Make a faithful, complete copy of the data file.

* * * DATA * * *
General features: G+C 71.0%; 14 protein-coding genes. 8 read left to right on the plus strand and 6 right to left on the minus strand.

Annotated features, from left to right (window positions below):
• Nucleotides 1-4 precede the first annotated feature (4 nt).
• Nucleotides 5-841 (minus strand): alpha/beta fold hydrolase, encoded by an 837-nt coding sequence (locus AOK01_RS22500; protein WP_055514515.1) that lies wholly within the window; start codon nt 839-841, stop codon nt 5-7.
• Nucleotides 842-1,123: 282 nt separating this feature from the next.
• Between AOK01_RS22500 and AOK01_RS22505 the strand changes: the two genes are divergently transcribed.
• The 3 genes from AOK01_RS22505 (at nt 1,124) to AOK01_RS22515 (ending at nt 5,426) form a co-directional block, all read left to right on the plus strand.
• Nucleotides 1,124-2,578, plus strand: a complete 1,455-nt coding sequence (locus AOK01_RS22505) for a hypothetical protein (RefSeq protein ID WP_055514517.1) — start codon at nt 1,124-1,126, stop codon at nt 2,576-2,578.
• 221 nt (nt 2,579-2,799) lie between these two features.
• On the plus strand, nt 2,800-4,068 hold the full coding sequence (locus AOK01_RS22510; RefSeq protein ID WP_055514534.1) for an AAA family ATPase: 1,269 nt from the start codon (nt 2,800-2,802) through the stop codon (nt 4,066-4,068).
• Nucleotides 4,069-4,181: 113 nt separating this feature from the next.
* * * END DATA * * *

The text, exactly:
General features: G+C 71.0%; 14 protein-coding genes. 8 read left to right on the plus strand and 6 right to left on the minus strand.

Annotated features, from left to right (window positions below):
• Nucleotides 1-4 precede the first annotated feature (4 nt).
• Nucleotides 5-841 (minus strand): alpha/beta fold hydrolase, encoded by an 837-nt coding sequence (locus AOK01_RS22500; protein WP_055514515.1) that lies wholly within the window; start codon nt 839-841, stop codon nt 5-7.
• Nucleotides 842-1,123: 282 nt separating this feature from the next.
• Between AOK01_RS22500 and AOK01_RS22505 the strand changes: the two genes are divergently transcribed.
• The 3 genes from AOK01_RS22505 (at nt 1,124) to AOK01_RS22515 (ending at nt 5,426) form a co-directional block, all read left to right on the plus strand.
• Nucleotides 1,124-2,578, plus strand: a complete 1,455-nt coding sequence (locus AOK01_RS22505) for a hypothetical protein (RefSeq protein ID WP_055514517.1) — start codon at nt 1,124-1,126, stop codon at nt 2,576-2,578.
• 221 nt (nt 2,579-2,799) lie between these two features.
• On the plus strand, nt 2,800-4,068 hold the full coding sequence (locus AOK01_RS22510; RefSeq protein ID WP_055514534.1) for an AAA family ATPase: 1,269 nt from the start codon (nt 2,800-2,802) through the stop codon (nt 4,066-4,068).
• Nucleotides 4,069-4,181: 113 nt separating this feature from the next.